Extracting profit explains why Africa, in the first decade and a half of the twenty-first century, has undergone an economic boom. This period of “Africa rising” did not lead to the creation of jobs but has instead fueled the growth of the extraction of natural resources and an increasingly-wealthy African ruling class.
A sweeping interpretation of the political, cultural, and economic struggles of gays and lesbians American Homo offers a sweeping interpretation of the political, cultural and economic struggles of lesbian, gay and bisexual people to reveal how sexual minorities have challenged and changed American society. These provocative essays by long-time activist, writer, and theorist Jeffrey Escoffier tracks the lesbian and gay movements across the contested terrain of American political life. Starting from an urban subculture created by stigmatized and invisible men and women, LGBT movements have had to negotiate the historical tension between the homoeroticism that courses through American culture and virulent outbreaks of homophobic populism. Escoffier explores how every new success--whether it's civil rights, marriage, or cultural recognition--also enables new disciplinary and normalizing forms of domination, and why only the active exercise of democratic rights and participation in radical coalitions allows LGBT people to sustain both the benefits of community and the freedom of sexual perversity.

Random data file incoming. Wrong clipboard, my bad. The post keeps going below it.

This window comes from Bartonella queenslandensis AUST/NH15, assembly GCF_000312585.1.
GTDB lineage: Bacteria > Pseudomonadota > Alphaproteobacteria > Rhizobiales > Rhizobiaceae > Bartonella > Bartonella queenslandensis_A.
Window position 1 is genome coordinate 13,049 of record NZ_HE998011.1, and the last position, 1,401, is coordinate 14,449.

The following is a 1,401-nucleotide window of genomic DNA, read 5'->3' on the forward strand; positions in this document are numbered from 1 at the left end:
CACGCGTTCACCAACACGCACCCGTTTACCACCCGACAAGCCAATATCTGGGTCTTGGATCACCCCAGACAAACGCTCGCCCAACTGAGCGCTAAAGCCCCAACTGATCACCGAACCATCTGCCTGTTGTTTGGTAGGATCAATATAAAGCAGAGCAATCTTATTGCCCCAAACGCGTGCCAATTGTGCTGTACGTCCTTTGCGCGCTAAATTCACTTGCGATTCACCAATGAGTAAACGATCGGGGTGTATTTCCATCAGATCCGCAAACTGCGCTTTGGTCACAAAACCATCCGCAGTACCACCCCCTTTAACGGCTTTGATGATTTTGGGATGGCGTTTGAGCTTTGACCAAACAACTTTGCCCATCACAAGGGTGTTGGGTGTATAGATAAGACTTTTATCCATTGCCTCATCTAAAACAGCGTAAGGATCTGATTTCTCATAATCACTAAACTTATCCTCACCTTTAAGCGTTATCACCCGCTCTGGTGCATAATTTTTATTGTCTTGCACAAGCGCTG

A detailed history of the slave trade examines its causes and consequences, shows how African leaders attempted to halt it, and portrays European attitudes towards Africa